wounded, and missing,* referring you to regimental commanders for detailed statements, which are herewith appended.
I have the honor to be, very respectfully,
J. G. LAUMAN,
Captain HENRY BINMORE,
Number 69. Report of Colonel Amory K. Johnson, Twenty-eighth Illinois Infantry, of engagement at Hatchie Bridge.
HDQRS. TWENTY-EIGHTH ILLINOIS VOLUNTEER INFANTRY, October 9, 1862.
SIR: I have the honor to report that my command on the 5th instant numbered 23 commissioned officers and 382 enlisted men, who came under fire at 11.30 a.m., reaching the bridge at the Hatchie at 12.5 o'clock, having lost 1 officer-Second Lieutenant E. P. Durell, of Company H-wounded and 1 man; crossed the bridge on double-quick time under a murderous fire with some loss; moved forward to the right of the road near the river bank and halted, the right of the regiment resting near the foot of the hill on which they enemy was posted, being on the extreme right of the brigade, although the fourth regiment in column of march, my left being partially masked by the Fifty-third Illinois Regiment. We remained in this position about 1 1/4 hours, suffering severely, returning the fire with but little effect. At this point of time I received the order to move forward. I moved still by the flank until sufficiently unmasked, my right to the right of the road leading up the hill to the house, then by the left flank in line to the top of the hill, in support of Mann's battery. At this time observing a movement of a large body of the enemy as if to turn our right I reported facts to General Lauman, who sent the Third Iowa, a portion of the Twenty-fifth and Fifty-third Indiana, to our support, which being posted to the best advantage, the enemy after a sharp exchange of a few minutes retired rapidly under cover of the woods and hills to the right of the old peach orchard.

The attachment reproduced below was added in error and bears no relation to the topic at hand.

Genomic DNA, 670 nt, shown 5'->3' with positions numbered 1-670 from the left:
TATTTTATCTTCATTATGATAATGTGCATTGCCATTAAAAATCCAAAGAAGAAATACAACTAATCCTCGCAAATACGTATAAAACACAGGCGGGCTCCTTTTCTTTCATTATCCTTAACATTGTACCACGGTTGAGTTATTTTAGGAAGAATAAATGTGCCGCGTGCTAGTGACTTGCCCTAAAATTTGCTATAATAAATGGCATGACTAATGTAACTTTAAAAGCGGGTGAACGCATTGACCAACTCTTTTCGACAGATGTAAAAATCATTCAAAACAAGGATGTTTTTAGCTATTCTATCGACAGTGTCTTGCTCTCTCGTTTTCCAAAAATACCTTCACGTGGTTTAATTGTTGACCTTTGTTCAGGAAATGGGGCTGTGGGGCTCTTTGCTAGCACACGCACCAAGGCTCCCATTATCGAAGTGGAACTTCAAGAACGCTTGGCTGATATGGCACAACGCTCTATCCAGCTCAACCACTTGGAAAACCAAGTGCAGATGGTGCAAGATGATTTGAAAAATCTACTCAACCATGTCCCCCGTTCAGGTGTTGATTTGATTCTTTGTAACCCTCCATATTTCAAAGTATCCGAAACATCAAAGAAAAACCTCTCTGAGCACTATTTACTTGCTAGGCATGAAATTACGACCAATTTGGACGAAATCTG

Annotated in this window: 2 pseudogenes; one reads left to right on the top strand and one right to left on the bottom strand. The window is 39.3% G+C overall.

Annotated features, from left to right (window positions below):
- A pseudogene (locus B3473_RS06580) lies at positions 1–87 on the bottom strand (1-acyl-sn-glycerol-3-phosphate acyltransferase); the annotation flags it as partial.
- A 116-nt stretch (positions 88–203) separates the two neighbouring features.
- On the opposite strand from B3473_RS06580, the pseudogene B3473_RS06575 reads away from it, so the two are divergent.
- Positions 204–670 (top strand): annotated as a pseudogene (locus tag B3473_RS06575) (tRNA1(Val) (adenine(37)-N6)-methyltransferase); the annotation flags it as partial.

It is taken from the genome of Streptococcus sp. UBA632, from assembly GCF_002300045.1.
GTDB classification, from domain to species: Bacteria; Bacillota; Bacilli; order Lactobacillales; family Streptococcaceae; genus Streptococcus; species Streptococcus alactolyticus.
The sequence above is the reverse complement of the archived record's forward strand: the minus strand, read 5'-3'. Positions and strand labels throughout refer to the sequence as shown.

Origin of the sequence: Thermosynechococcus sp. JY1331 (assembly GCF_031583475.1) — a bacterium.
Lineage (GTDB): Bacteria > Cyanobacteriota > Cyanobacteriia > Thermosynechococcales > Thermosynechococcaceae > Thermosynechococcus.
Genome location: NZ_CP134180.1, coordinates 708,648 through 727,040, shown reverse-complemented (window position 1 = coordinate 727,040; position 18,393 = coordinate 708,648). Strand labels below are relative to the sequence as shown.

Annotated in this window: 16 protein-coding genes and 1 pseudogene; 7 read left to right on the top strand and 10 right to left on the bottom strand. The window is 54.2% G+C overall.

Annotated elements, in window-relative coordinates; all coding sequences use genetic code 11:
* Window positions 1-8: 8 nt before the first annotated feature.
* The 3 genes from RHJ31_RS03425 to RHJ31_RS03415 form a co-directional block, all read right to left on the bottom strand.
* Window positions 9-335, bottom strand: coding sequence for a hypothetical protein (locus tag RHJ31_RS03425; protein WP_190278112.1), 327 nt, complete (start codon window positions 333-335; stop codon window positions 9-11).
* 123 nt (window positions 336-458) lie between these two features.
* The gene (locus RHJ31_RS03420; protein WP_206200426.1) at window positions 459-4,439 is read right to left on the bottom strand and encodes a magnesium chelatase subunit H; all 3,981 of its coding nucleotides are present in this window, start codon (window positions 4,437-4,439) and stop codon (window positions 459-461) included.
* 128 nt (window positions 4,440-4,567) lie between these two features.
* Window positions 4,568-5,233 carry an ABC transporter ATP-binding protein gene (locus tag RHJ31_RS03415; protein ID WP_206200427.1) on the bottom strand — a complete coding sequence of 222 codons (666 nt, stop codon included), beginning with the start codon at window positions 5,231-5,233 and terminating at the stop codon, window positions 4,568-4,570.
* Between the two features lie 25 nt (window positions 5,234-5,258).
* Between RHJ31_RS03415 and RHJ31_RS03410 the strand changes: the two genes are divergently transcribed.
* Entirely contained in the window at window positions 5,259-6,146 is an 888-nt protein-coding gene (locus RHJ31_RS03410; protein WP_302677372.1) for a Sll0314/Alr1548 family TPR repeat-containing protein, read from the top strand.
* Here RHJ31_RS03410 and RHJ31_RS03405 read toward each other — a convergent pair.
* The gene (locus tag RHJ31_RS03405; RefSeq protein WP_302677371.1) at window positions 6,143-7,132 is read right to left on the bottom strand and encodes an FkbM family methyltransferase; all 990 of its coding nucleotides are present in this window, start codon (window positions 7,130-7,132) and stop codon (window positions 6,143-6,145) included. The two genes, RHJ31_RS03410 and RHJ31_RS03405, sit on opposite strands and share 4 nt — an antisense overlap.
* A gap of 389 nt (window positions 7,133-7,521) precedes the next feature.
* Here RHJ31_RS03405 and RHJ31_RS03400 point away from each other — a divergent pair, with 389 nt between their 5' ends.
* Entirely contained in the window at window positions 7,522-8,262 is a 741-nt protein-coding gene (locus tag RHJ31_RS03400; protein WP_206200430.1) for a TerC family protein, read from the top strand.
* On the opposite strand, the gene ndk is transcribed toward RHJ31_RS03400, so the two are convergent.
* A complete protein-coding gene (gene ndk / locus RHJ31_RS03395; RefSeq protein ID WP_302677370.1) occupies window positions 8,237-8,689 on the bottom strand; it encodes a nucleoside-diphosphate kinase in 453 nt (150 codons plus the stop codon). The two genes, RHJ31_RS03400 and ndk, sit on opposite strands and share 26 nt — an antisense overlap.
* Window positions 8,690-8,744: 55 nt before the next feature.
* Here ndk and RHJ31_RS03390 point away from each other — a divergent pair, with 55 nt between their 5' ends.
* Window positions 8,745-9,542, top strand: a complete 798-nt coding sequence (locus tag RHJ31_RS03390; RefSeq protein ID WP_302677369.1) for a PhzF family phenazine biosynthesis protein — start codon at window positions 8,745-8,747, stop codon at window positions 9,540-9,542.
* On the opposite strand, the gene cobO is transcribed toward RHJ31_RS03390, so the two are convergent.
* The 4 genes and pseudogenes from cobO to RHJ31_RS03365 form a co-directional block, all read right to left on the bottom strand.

The battle closed about 3.30 p.m., when we found 7 dead of the Twenty-eighth on the field and 85 wounded, of whom 4 have since died. There are 7 missing, of whom 3 are probably dead.+
During the engagement my command captured and sent to the rear over 120 prisoners.
As to the conduct and bearing of my command, with a very few exceptions they behaved nobly, and under all the circumstances I am only surprised that they staid with me at all. After I have learned all the circumstances I will make special mention of those deserving special notice for gallantry, as well as those who deserve condemnation.
A. K. JOHNSON,
Captain H. SCOFIELD,
*Embodied in revised statement, p.304.
+But see revised statement, p.304.